I've now had two doses of Astra Zeneca and one of Moderna (apparently that's a good combination). I had some side effects after the first dose (cramp, fever, vomiting), but I'd take that over COVID-19 any day, No problems at all with the second dose, and the wooziness I got after the booster was probably down to the flu jab I got at the same time.

So, if you know anyone who's reluctant to get vaccinated, tell them my story. Tell them not to be afraid of vaccines, because the real thing would be far worse. Tell them that no soldier would go into battle without his gun. And tell them that the sooner everybody's vaccinated, the sooner we beat this wretched disease and get back to normal life.

Wednesday 29 September 2021

Why I Hate Genderflipping

My daughter, who was originally the one of my family most in favour of a female Doctor, once said, "You know, I feel sorry for Jodie Whittaker, because I've seen her in other things, and she can actually act."

Now, Chibnall's writing is mediocre at best, but that wasn't the only problem. There's an intrinsic problem with genderflipping. I've seen a couple of other productions that used it, and found them problematic.

Twelfth Night is my favourite Shakespeare play. In a subplot, the pompous steward Malvolio offends some other characters by spoiling their fun. In revenge, they forge a letter from his employer, the Countess Olivia, claiming that she's in love with him, trick him into wearing yellow stockings and cross garters to impress her (he looks ridiculous, and she hates that style to start with) and convince her that he's gone mad. (Note, Malvolio claims to be a Puritan, the Puritans wanted to close down theatres, Shakespeare's audience would have seen him as the bad guy).

I saw a production of Twelfth Night at the National Theatre, with Tamsin Grieg as a genderflipped Malvolio. Portraying Malvolio as a woman made the prank come across as unpleasantly homophobic. Worse still, the yellow stockings and cross garters became a yellow corset with propellers on the nipples - not merely stupid but degrading.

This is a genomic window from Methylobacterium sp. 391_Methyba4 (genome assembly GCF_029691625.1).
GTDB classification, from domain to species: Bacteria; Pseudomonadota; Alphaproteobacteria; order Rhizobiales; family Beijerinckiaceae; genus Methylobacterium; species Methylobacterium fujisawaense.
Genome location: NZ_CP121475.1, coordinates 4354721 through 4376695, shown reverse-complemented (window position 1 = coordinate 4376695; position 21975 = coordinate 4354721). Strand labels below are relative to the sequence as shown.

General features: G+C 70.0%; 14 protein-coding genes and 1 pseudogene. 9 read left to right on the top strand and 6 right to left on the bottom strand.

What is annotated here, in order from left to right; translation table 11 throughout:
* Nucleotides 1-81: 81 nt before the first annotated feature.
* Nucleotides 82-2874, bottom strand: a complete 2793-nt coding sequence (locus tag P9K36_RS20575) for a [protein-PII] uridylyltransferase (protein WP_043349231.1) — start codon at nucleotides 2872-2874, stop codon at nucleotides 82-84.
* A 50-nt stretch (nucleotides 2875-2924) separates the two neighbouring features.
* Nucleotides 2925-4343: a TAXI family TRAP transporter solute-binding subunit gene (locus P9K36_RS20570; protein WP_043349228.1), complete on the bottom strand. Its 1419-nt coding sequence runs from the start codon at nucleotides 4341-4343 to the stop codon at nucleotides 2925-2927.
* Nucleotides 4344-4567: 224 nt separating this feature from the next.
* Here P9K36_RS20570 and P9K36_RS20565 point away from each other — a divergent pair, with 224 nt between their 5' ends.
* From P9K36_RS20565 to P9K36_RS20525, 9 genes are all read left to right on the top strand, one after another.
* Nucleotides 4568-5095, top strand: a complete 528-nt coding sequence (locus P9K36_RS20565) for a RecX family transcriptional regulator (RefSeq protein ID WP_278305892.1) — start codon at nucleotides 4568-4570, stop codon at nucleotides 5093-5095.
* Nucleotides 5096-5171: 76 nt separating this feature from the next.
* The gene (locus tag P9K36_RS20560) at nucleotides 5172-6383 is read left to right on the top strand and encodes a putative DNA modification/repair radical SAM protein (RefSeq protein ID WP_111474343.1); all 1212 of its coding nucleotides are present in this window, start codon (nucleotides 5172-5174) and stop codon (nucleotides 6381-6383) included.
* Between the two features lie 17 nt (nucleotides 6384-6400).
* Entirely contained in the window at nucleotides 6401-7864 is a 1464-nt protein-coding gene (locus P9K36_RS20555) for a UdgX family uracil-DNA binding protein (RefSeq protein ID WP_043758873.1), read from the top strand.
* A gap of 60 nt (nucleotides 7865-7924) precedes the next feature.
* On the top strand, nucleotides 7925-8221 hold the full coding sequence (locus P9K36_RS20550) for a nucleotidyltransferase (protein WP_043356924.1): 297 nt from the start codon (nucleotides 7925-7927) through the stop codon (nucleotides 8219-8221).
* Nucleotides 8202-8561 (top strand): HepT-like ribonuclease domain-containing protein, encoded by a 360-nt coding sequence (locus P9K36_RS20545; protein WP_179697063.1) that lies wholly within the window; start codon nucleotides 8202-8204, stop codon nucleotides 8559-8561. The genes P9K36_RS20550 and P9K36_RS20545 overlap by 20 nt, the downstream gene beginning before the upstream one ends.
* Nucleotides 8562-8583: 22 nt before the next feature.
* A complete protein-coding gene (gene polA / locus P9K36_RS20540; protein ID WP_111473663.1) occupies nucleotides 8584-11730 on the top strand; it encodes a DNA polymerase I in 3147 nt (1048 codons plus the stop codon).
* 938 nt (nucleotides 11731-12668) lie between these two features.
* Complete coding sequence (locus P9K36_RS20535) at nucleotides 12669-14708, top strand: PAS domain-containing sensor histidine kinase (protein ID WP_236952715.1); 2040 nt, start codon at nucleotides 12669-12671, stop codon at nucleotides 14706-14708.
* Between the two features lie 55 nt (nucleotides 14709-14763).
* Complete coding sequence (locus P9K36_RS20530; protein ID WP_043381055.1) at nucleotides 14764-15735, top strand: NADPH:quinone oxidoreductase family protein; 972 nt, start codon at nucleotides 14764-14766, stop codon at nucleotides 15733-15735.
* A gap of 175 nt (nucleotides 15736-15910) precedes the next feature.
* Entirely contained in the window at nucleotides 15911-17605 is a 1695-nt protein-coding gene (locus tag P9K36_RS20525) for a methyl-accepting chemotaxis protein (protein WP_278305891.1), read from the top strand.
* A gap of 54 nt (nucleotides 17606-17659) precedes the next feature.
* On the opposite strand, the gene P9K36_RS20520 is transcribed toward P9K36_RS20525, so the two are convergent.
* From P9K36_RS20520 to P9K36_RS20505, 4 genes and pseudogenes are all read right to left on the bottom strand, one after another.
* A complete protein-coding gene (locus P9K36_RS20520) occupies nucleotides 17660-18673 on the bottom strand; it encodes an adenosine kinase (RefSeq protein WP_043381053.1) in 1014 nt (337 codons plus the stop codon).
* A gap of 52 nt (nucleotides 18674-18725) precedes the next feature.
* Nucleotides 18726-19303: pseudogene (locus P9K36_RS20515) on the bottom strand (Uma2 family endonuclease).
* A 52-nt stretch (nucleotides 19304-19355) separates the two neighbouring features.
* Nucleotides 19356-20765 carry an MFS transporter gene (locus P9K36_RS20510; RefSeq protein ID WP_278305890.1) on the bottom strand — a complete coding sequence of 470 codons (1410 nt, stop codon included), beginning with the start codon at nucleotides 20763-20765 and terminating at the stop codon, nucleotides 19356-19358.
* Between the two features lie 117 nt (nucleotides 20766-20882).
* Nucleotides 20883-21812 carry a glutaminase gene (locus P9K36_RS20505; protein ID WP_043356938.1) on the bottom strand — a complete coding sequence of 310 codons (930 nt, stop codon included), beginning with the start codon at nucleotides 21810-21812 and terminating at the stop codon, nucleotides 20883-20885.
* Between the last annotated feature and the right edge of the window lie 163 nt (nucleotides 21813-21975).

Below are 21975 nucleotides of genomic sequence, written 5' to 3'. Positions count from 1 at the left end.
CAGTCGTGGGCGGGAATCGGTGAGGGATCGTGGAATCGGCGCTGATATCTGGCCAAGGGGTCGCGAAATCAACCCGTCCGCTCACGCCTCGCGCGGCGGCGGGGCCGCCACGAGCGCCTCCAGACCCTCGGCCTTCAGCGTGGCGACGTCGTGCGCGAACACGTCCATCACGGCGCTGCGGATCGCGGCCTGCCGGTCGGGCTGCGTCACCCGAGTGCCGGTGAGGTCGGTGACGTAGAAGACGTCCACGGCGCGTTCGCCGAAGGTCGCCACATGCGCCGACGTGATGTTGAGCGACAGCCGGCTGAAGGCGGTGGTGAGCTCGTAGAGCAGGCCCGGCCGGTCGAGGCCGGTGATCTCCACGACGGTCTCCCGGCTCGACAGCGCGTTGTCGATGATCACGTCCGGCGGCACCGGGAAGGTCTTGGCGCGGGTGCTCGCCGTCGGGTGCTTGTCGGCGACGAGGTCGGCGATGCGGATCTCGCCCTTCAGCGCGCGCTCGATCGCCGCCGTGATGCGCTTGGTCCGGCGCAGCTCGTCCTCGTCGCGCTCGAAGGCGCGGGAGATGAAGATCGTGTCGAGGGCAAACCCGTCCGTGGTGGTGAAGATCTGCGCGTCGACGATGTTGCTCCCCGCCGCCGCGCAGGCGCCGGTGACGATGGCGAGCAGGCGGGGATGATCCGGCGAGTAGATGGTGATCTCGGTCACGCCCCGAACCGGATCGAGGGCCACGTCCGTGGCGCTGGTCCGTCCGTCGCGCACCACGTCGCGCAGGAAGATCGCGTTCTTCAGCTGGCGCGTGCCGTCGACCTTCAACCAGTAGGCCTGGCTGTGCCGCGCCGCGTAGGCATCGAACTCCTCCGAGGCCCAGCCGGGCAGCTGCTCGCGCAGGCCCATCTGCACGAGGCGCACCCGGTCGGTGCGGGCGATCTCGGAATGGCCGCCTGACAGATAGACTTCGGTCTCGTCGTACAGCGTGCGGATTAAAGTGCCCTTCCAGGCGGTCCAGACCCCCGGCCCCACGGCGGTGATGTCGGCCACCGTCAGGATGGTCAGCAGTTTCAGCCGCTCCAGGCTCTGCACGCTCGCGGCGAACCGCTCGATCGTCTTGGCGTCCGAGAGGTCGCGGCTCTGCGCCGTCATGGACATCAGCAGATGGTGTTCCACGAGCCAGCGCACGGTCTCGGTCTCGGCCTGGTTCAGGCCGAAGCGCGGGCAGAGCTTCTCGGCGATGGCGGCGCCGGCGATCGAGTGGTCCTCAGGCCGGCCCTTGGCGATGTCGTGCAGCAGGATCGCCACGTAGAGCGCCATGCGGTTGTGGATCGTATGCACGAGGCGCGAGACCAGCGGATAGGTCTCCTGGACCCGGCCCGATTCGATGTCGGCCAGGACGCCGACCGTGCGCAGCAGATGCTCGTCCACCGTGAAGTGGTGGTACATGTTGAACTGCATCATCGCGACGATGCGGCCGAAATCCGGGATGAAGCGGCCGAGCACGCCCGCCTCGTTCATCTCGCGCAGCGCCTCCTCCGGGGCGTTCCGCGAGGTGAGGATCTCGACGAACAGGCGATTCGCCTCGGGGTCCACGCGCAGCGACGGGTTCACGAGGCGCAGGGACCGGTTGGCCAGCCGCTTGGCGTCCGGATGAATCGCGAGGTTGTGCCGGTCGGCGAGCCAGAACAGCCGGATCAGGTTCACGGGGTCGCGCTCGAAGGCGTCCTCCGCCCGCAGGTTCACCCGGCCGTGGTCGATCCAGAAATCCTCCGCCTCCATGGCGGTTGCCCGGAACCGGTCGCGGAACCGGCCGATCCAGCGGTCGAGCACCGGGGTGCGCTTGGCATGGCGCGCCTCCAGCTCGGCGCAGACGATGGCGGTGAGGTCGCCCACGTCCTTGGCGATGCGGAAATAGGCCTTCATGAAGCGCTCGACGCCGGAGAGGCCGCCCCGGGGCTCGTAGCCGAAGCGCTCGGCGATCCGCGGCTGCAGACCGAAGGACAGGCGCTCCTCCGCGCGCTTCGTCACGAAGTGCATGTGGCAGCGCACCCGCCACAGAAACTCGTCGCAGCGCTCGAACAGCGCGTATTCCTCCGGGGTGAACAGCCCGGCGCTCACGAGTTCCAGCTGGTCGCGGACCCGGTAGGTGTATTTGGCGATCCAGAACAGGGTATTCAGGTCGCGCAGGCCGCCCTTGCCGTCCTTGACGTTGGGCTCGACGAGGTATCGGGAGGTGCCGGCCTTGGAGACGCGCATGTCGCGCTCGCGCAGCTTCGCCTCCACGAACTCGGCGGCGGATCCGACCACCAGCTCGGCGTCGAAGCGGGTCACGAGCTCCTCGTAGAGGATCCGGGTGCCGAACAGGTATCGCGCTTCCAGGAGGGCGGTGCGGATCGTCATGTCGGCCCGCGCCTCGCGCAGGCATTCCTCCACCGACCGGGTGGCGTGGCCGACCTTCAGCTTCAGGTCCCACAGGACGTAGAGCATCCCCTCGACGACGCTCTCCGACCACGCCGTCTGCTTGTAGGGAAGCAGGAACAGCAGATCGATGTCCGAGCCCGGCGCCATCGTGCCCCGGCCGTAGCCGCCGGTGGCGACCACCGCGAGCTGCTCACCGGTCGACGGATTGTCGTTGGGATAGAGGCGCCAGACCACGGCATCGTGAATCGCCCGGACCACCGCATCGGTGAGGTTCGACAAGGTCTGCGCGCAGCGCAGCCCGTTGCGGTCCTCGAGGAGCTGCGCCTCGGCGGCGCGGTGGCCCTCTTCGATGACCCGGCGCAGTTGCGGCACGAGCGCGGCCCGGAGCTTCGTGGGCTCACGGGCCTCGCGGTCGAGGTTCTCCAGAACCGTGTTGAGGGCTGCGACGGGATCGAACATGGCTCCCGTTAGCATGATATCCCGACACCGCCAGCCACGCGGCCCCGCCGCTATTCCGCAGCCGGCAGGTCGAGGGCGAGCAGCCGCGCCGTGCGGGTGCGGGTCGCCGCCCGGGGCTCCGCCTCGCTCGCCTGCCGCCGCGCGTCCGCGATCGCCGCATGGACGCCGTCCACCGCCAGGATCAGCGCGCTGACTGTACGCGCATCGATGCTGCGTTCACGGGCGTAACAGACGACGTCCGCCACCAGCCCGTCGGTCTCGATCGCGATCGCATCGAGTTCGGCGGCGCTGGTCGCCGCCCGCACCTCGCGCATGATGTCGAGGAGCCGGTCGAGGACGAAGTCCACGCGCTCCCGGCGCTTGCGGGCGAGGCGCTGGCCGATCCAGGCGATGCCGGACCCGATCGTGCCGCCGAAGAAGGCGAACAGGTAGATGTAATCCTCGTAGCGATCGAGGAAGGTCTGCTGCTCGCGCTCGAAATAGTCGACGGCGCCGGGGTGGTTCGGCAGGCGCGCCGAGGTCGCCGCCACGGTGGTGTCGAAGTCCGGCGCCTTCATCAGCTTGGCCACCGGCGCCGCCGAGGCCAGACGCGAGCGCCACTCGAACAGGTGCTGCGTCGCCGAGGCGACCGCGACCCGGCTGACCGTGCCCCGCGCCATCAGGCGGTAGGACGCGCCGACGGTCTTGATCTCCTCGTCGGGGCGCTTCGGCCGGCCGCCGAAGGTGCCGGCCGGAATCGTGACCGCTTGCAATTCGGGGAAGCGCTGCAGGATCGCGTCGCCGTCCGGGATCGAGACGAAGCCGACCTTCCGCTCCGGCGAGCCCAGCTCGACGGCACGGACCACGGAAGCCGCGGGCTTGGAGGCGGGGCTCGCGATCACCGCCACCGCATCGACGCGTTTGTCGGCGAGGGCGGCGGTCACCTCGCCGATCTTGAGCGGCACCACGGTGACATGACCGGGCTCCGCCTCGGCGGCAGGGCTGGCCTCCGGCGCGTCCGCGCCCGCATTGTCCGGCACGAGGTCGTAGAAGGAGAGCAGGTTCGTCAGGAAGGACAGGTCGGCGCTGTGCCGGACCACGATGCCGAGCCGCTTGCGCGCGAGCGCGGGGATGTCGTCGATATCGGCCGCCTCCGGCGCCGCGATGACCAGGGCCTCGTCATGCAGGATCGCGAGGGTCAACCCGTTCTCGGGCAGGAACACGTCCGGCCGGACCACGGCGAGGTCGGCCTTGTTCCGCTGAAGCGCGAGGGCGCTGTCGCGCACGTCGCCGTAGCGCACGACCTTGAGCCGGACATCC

I also saw a production of A Midsummer Night's Dream in which Lysander was portrayed as a woman. Again, Egeus' opposition to Lysander marrying Hermia became implicitly homophobic, not merely putting his paternal authority over his daughter's happiness. The production couldn't resolve that problem, because it was never in the text - they had created it themselves.

So back to Doctor Who. Chris Chibnall presents the 13th Doctor as a great leap forward for the representation of women, but that's sheer hypocrisy coming from him. Steven Moffat wrote compelling female characters - Clara, Amy, River. But 13 is a vapid chatterbox who spouts inane platitudes and corporate slogans, Yaz is just bland, and Grace was fridged in the first episode. Chibnall has always been a mysogynistic writer - his writing for Torchwood and Camelot shows that, so he doesn't get to call anyone else sexist when they criticise his worthless gimmick.

If you want good female characters, write them as women from the outset. It worked for Dana Scully, it worked for Emma Peel. If you want good male characters, write them as male from the outset. It worked for The Doctor. But if you gendeflip an established male character (nobody would suggest doing it the other way round) you're just replacing a good male character with a poor female one, plus some awkward subtext.